MISSION: WCS saves wildlife and wild places worldwide through science, conservation action, education, and inspiring people to value nature. VISION: WCS envisions a world where wildlife thrives in healthy lands and seas, valued by societies that embrace and benefit from the diversity and integrity of life on earth. To achieve our mission, WCS, based at the Bronx Zoo, harnesses the power of its Global Conservation Program in more than 60 nations and in all the world’s oceans and its five wildlife parks in New York City, visited by 4 million people annually. WCS combines its expertise in the field, zoos, and aquarium to achieve its conservation mission. Visit: www.wcs.org; http://www.facebook.com/TheWCS; http://www.youtube.com/user/WCSMedia Follow: @thewcs.
Wildlife Conservation Society's New York Aquarium is open every day of the year. Summer hours are 10 a.m. to 6 p.m. daily. Fall/winter/spring hours are 10 a.m. to 4:30 p.m., daily. Admission is $9.95 per person; children under 3 years of age are admitted free. Fridays after 4 p.m. in the summer and after 3 p.m. in the fall, admission is by pay-what-you-wish donation. The aquarium is located on Surf Avenue at West 8th Street in Coney Island. The New York Aquarium is located on property owned by the City of New York, and its operation is made possible in part by public funds provided through the New York City Department of Cultural Affairs. For directions, information on public events and programs, and other aquarium information, call 718-265-FISH or visit our web site at http://www.nyaquarium.com. Now is the perfect time to visit and show support for the WCS New York Aquarium, a beloved part of Brooklyn and all of the City of New York. Due to Hurricane Sandy we are partially opened. Check our website for more information. www.nyaquarium.com.
John Delaney | newswise
Greenhouse gases unbalanced
25.03.2015 | Helmholtz-Zentrum Potsdam - Deutsches GeoForschungsZentrum GFZ
Nova Southeastern University researcher part of team researching DNA of tigers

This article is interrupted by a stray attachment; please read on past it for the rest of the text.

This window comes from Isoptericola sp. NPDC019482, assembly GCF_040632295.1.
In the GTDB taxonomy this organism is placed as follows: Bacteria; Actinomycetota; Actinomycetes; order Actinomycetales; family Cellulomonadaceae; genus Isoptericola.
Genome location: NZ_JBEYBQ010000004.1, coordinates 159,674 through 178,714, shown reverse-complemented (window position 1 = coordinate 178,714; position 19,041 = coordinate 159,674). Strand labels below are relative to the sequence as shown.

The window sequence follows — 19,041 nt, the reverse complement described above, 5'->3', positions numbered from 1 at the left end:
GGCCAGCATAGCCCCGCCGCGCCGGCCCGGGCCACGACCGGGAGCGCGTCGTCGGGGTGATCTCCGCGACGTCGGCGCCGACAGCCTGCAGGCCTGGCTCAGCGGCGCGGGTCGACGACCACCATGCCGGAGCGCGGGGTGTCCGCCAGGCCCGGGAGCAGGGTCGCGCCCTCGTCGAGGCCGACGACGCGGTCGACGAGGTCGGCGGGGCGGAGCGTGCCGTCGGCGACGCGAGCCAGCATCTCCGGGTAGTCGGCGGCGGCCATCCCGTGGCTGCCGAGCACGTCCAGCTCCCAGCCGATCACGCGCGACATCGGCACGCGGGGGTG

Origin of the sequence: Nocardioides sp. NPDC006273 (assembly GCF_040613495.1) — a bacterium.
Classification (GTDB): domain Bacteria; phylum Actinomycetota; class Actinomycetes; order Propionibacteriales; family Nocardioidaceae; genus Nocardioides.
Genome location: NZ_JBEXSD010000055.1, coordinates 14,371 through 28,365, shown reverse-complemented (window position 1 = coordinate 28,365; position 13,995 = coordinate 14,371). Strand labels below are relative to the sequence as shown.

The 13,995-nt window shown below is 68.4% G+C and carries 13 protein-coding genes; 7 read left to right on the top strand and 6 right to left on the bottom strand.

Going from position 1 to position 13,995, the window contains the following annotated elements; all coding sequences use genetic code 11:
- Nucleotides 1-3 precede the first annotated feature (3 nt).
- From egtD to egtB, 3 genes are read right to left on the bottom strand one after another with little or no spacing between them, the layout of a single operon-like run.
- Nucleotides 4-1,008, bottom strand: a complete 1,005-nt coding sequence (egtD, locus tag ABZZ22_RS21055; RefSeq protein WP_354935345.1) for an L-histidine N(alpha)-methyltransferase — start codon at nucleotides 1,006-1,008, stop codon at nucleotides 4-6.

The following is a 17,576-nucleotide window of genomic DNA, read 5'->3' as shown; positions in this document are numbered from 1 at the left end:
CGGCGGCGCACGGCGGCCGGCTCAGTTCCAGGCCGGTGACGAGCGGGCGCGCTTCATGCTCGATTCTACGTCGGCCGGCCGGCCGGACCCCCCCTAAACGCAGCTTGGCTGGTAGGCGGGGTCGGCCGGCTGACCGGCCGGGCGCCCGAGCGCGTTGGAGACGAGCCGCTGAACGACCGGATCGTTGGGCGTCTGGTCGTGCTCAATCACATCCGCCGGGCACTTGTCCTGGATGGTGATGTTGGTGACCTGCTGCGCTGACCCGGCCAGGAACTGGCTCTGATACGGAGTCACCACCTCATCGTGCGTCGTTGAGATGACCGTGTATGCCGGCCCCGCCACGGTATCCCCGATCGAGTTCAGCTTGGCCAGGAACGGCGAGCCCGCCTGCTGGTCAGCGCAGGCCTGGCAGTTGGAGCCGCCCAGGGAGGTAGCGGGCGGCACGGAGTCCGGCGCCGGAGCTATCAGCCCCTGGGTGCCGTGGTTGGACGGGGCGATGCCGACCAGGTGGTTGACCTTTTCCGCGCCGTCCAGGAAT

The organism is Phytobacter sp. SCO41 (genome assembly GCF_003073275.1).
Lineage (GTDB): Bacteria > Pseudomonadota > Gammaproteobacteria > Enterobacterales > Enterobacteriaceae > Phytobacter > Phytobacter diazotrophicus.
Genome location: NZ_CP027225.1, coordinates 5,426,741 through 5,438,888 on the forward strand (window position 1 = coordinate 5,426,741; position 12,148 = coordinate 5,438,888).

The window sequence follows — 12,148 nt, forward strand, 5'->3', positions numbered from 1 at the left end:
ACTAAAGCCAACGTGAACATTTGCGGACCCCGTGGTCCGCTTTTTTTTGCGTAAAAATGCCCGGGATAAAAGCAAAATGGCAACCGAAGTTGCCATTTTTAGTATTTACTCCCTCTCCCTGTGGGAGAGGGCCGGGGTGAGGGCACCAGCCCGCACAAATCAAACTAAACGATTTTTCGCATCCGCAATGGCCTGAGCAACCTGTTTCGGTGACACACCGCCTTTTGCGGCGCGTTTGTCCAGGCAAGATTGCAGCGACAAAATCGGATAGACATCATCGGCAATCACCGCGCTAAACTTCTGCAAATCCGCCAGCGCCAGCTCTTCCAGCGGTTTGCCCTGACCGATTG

23.03.2015 | Nova Southeastern University
In an experiment at the Department of Energy's SLAC National Accelerator Laboratory, scientists precisely measured the temperature and structure of aluminum as...
The IPH presents a solution at HANNOVER MESSE 2015 to make ship traffic more reliable while decreasing the maintenance costs at the same time. In cooperation with project partners, the research institute from Hannover, Germany, has developed a sensor system which continuously monitors the condition of the marine gearbox, thus preventing breakdowns. Special feature: the monitoring system works wirelessly and energy-autonomously. The required electrical power is generated where it is needed – directly at the sensor.
As well as cars need to be certified regularly (in Germany by the TÜV – Technical Inspection Association), ships need to be inspected – if the powertrain stops...
When an earthquake hits, the faster first responders can get to an impacted area, the more likely infrastructure--and lives--can be saved.
The Atlantic overturning is one of Earth’s most important heat transport systems, pumping warm water northwards and cold water southwards. Also known as the Gulf Stream system, it is responsible for the mild climate in northwestern Europe.
Scientists now found evidence for a slowdown of the overturning – multiple lines of observation suggest that in recent decades, the current system has been...
Because they are regularly subjected to heavy vehicle traffic, emissions, moisture and salt, above- and underground parking garages, as well as bridges, frequently experience large areas of corrosion. Most inspection systems to date have only been capable of inspecting smaller surface areas.
From April 13 to April 17 at the Hannover Messe (hall 2, exhibit booth C16), engineers from the Fraunhofer Institute for Nondestructive Testing IZFP will be...
25.03.2015 | Event News
19.03.2015 | Event News
17.03.2015 | Event News
26.03.2015 | Trade Fair News
26.03.2015 | Trade Fair News
26.03.2015 | Life Sciences